It is, instead, from the earlier mythological history of Middle Earth, of which ‘The Lord of the Rings’ is but a (far later) sequel. Also, be aware that this is not “Lord of the Rings, Episode 1”. In fact, you will find very little in the heroic and sad tale of Hurin’s children that is directly tied to ‘The Lord of the Rings’, particularly if your familiarity with the story comes more from the films than from the books.
It takes place in the First Age of Middle Earth, when Sauron was but the lieutenant of the first Dark Lord Morgoth and the great war to recover the Silmaril jewels from him was waged, literally to the edge of ruin, by the Elves. Men had yet to enter the story, and the Rings of Power had yet to be forged. Hobbits were nowhere to be seen (or at least noticed by anyone), the Istari (wizards) had not arrived, and the lands we see in the ‘Lord of the Rings’, in the last days of the Third Age, are not even on the map.
I’m rather excited about the publication of this work, as I’ve long thought that the stories of Hurin’s children could possibly make an excellent novel and/or film. In some ways, the depth of the tragedies and the triumphs is even greater than that of ‘The Lord of the Rings’, and if approached well could actually make a better movie. An epic adventure with more “epic” than “adventure”, perhaps, maybe along the lines of a ‘Ben-Hur’ or ‘Lawrence of Arabia’ on film, though I suspect a fair amount of ‘Wuthering Heights’ on the page.
If you’re looking for the story, much of it can be found in the poem “The Lay of the Children of Hurin” in Volume III of ‘The History of Middle Earth’, ‘The Lays of Beleriand‘. This is an early and sketchy work by JRR Tolkien, and some things changed by the time the next version of the tale, found in ‘The Silmarillion‘ (Chapter XXI, ‘Of Turin Turambar’), was published after Tolkien’s death. Again, this is an incomplete version of the tale, being more a narrative history than a story. Finally, the most complete and detailed account of the saga is to be found in the pages of ‘Unfinished Tales‘, in what’s the longest and most-finished of those collected works, ‘Narn I Hin Hurin’. Large chunks of the tale are lost or were never completed, but it makes for great reading (if you’re into that sort of thing).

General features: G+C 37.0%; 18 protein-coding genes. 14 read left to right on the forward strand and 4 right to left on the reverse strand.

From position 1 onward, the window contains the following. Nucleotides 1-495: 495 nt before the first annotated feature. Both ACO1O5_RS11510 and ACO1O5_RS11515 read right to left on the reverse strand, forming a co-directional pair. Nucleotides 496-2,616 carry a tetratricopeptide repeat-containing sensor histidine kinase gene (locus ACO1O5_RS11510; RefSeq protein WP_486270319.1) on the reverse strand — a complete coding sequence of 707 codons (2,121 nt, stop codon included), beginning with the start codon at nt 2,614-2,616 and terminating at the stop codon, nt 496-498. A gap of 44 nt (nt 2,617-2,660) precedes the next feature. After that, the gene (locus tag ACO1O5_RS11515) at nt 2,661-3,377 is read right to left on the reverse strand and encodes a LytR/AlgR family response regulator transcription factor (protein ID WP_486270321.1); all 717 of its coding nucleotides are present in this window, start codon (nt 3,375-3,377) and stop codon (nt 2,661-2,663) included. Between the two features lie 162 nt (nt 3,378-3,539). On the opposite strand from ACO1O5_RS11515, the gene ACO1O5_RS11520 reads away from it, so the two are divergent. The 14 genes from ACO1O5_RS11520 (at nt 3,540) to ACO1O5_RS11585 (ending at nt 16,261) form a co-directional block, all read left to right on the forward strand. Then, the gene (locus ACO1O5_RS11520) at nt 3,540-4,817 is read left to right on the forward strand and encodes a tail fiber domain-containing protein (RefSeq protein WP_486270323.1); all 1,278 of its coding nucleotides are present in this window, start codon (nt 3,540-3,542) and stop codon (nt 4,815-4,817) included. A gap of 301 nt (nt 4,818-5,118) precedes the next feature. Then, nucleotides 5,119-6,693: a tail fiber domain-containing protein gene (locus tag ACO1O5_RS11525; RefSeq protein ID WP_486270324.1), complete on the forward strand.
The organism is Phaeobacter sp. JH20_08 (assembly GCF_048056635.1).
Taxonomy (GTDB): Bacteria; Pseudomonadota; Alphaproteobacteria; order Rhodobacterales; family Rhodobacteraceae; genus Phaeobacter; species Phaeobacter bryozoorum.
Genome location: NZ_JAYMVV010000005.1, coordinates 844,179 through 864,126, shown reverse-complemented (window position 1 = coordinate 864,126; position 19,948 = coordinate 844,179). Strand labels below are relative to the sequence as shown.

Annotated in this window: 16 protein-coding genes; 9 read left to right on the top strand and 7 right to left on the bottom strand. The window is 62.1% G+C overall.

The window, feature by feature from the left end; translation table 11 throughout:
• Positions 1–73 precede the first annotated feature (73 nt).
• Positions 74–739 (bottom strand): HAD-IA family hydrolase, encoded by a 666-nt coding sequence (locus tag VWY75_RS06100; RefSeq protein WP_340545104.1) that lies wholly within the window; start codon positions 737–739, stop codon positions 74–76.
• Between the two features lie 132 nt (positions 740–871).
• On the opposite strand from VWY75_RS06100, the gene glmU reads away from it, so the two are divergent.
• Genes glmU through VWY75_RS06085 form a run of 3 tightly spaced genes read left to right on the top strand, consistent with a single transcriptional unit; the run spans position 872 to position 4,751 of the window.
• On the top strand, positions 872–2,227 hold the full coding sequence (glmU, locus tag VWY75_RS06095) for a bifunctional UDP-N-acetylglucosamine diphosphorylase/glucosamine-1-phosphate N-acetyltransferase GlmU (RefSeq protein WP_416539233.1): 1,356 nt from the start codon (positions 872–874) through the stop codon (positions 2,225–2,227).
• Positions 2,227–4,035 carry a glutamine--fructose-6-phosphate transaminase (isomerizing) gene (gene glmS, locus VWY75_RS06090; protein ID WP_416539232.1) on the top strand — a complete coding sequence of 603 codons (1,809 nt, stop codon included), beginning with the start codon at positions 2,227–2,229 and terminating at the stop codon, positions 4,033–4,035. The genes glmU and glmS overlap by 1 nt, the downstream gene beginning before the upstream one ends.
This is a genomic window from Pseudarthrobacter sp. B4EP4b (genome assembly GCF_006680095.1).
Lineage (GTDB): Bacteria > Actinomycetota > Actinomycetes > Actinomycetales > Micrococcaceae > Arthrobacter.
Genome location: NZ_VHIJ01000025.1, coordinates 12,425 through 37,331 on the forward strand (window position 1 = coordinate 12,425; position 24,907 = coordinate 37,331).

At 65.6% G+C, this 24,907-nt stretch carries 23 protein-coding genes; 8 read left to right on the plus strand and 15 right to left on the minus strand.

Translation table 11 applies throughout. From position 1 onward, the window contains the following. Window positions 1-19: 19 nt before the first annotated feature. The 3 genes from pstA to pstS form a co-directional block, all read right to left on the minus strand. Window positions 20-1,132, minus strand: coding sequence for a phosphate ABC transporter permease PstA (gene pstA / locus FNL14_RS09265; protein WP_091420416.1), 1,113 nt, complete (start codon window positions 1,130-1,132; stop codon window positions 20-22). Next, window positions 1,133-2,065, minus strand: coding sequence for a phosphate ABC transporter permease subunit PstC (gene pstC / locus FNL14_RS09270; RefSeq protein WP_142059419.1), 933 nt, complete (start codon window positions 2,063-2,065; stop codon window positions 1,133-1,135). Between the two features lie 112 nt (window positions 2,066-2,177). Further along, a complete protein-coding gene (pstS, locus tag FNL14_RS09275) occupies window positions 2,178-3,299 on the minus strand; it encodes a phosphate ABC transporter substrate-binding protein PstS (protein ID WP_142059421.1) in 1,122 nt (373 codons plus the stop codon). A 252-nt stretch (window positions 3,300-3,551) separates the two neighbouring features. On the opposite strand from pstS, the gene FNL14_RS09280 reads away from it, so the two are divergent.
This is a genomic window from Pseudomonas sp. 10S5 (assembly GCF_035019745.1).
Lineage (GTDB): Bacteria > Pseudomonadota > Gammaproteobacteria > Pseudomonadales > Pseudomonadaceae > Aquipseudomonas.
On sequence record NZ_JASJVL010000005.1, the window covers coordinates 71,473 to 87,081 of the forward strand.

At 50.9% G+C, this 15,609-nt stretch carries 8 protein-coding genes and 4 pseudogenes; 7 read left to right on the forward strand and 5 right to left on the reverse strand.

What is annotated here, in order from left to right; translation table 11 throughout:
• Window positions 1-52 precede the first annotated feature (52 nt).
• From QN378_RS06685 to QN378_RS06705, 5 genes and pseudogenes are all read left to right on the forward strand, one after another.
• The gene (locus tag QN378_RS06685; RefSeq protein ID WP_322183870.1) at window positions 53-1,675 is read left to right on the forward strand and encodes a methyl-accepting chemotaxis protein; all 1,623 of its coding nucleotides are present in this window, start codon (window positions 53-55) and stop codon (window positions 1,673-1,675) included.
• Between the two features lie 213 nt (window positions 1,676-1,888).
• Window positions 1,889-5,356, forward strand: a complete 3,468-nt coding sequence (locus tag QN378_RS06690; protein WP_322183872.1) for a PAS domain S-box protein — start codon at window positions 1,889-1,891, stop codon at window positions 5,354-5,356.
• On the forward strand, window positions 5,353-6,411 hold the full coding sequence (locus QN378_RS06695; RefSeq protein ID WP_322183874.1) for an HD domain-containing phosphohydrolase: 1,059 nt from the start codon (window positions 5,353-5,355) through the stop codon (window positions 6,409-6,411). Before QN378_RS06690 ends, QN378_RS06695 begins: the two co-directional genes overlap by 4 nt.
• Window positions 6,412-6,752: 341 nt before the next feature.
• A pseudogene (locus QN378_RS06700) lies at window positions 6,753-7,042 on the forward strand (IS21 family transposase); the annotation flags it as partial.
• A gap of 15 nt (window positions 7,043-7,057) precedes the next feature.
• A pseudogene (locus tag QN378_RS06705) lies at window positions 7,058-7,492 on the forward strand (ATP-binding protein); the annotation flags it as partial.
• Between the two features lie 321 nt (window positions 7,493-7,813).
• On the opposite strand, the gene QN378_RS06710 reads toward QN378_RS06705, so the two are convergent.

Murdoc’s tempted to refresh his memory by re-digesting the aforementioned pieces, but I think I’ll just wait for the book, which will be released on April 18th and will check in at only 320 pages. ‘Narn I Hin Hurin’ itself, missing several components of the story, runs 110 pages in ‘Unfinished Tales’, so I’m a bit surprised that the new telling isn’t longer.
I expect that about 3.2 bazillion kids are going to buy this thing and quit by page 20. I could be wrong, and I have no idea whatsoever about the style that Christopher Tolkien has chosen to utilize, but despite some grand sequences, heartbreaking love stories, and (yes, my precious) a dragon, I fear that legions of Orlando Bloom fans are going to be disappointed.
(NOTE: It’s been a long time since I’ve read any the various versions of the story. If you’re a Tolkien nitpicker who would like to argue about little details I got wrong like the pronunciation of Hurin’s name in High Elven or the combination of Kirk’s safe in ‘This Side of Paradise’, you win. Go somewhere else.)